Glimpses: 1963-1968 Rarities – Yardbirds (Easy Action)
Scratch deep enough and you’ll find an undercoat of Yardbirds below the shiny paintwork of every worthwhile rock and roll vehicle.
We’re talking a group that was part of the original wave of British blues, but took 12-bar and twisted it for their own purposes. The Yardbirds were true progenitors of overdrive and sustained feedback, bringing in eclectic influence like Gregorian chants and Eastern ragas.
All-in sonic escalations (dubbed “rave-ups” by the band) were features of their song arrangements. Does that that ring any bells about contemporary bands all these years later?
And then there are the guitarists who called the Yardbirds home. Clapton... Beck...Page. The latter two briefly in tandem.
That’s Rock Royalty right there.
But let's not overlook the rest of the band; Enigmatic Keith Relf es[pecially, because he was one of the English Invasion's most underrated singers and blew a mean harp.
A fact that’s lost on some Led Zep fans is that Jimmy Page was the last man standing in the wake of a gruelling US tour by a Yardbirds on their last legs. He retained the name, appended “New” to its front-end, and assembled a fresh line-up (John Bonham, Robert Plant and John Paul Jones) to fulfil existing live bookings.
It’s probably a stretch to say that without the Yardbirds there would have been no Led Zeppelin but the fact remains that this was the band that elevated a busy session man to the ranks of touring guitarist, something that was not his preferred mode of working.
If all the weight of that collected history doesn't cause your knees to buckle, remember that there have been plenty of Yardbirds compilations down the years – not all of them tolerable.
They seemed to surface like migrating trout in the ‘80s with someone connected with the band re-packaging things we’d heard many times over under some new title on yet another label. Untangling the web of this band’s copyright sits squarely in the too hard basket and indeed was rumoured to be strangling the box set’s chances of making it onto the market.
Easy Action's attention to detail - some cuts were painstakingly stitched togetehr from different sources - was another reason why "Glimpses" was three years in the making.
Completists will no doubt have seen some of the material here in semi-official form. Some of the BBC material, and broadcasts from European radio stations, has done the rounds.
The bottom line here is that “Glimpses” is the closest thing you’ll find to a definitive rarities collection.
Demos from the earliest (Clapton) days, and surprisingly bright live recordings, pepper Disc One (1963-64). Here’s the Yardbirds at their most blueswailing. Seven of the live cuts come from a 2003 release on Castle (“Live Blueswailin’”) but sound better here.
Disc Two ushers in the commercial success of tracks like “Heartful of Soul” – the trigger for Clapton bailing out because he thought the band was becoming too pop. (Fuck knows how silly that sounds in retrospect, given the pure shit that makes it to the airwaves today but, hey, Slowhand was nothing if not a purist.)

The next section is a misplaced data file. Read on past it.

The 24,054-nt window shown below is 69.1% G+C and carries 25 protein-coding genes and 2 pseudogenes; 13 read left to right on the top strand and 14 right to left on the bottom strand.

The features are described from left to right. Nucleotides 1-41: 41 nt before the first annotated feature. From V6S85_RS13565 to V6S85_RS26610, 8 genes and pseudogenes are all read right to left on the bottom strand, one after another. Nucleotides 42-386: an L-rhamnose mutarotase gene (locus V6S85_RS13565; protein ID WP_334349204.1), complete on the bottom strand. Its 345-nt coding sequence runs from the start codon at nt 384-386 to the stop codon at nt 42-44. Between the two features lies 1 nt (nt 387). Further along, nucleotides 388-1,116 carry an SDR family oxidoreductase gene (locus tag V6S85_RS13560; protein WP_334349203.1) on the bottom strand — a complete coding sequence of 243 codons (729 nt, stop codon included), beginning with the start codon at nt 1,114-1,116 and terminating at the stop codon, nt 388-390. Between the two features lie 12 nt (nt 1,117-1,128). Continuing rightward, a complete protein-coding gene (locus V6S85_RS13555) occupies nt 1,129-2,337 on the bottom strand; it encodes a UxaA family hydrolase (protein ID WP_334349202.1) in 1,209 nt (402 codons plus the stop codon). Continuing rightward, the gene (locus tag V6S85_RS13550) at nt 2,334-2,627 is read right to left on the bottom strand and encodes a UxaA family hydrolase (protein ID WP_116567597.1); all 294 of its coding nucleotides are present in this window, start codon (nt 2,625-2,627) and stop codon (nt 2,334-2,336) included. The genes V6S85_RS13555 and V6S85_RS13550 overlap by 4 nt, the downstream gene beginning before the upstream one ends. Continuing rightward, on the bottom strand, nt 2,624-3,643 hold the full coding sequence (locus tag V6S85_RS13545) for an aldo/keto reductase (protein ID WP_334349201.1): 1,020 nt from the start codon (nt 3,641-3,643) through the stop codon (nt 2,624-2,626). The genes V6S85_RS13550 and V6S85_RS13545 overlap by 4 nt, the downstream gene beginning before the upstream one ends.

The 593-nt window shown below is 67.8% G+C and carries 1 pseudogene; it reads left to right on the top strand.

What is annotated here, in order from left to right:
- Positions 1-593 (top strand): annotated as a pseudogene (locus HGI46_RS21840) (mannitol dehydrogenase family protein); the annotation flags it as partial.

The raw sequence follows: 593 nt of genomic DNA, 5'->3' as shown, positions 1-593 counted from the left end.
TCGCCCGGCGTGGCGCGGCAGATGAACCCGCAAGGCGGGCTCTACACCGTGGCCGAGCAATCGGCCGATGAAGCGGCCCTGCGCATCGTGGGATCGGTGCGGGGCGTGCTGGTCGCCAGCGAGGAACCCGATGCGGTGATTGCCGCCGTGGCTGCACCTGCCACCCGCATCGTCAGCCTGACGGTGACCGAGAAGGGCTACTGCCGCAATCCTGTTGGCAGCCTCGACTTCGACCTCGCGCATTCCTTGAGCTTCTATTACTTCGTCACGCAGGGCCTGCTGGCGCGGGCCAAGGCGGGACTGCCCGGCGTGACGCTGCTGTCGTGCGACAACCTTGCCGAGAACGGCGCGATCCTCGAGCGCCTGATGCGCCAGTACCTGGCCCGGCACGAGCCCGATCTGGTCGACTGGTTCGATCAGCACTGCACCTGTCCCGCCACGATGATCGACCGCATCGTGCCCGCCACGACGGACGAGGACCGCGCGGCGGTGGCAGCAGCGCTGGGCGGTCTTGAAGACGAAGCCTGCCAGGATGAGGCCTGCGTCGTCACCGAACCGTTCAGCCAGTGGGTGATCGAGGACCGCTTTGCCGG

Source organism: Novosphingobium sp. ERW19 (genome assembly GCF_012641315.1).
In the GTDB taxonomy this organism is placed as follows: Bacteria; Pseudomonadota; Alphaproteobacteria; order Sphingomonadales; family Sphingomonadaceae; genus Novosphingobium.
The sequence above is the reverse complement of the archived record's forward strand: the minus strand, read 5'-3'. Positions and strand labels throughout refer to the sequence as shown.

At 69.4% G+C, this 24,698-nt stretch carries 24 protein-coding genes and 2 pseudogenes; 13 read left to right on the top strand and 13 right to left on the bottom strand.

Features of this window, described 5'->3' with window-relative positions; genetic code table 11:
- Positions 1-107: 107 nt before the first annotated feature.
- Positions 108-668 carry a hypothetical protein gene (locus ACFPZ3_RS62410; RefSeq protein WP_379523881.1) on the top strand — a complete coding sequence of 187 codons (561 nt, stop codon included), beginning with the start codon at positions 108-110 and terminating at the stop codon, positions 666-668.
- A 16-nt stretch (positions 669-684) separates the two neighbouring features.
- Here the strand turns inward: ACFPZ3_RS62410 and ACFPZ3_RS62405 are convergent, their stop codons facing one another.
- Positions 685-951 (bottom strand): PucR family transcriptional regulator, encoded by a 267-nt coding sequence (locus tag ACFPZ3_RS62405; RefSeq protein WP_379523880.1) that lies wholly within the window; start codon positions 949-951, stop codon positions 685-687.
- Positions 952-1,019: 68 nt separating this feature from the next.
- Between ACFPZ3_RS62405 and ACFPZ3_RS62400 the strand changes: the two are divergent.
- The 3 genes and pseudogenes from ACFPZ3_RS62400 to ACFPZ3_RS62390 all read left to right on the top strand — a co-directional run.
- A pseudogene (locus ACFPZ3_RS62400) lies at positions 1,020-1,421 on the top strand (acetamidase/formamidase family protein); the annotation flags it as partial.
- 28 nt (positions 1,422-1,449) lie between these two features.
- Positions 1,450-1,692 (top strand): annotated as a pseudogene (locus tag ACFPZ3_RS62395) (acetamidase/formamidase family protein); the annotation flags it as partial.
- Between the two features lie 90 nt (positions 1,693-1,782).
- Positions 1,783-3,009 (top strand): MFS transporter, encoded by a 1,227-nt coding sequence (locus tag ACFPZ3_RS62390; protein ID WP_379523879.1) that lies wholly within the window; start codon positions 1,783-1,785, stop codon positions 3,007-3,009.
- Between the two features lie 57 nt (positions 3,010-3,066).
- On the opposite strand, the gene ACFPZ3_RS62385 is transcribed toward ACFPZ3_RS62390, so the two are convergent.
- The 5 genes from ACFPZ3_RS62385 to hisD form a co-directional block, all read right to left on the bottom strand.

Much of this stuff, featuring Jeff Beck, truly is The Shit, unearthed from previously unreleased radio recordings.
Disc Three (1965-66) is where things get bent out of shape with alternative versions of songs from “Roger The Engineer”. Here’s where Beck used the studio environment to push the sound well past its bluesy parameters.
Disc Four (1967-68) finds Jimmy Page in guitar residence – concurrently with Beck for a time – and is probably where most rusted-on Yardbirds fans will head first.
Disc Five is 1997’s previously-released BBC Sessions disc from ‘68 given a re-mastering job and sounds fantastic. It’s bumped out to 28 tracks, a couple more than its original 26.
Four versions of “Train Kept A Rollin’” might sound like a few too many but each has something to commend it.
Snippets of interviews with band members dot the CDs. That sort of thing can be intrusive but compiler Greg Russo keeps the grabs both brief and relevant.
The package carries a warning that these recordings are not for audiophiles. Apart from the occasional highly-compressed track from radio broadcasts, the sound ranges from pretty good to superb. Bitching about sound quality on archival packages is moot, at best. It is what it is and it won’t bother true fans in the slightest.
If you want the detailed rundown on what tracks came from where, it's all in the booklet. The inclusion of a 45 ("I Wish You Would" b/w "Baby What's Wrong") is a bonus.
Needless to say the packaging is sublime with a 45rpm-sized box with recessed space for the CDs and a 32-page booklet containing defining essays and some startling candid photos. Props to graphics king Les Clark, yet again.
The box set is too substantial to be devoured in one sitting. The band's legacy is enhanced. It might be something essential for completists but this box set should also serve as a roadmap for the uninitiated.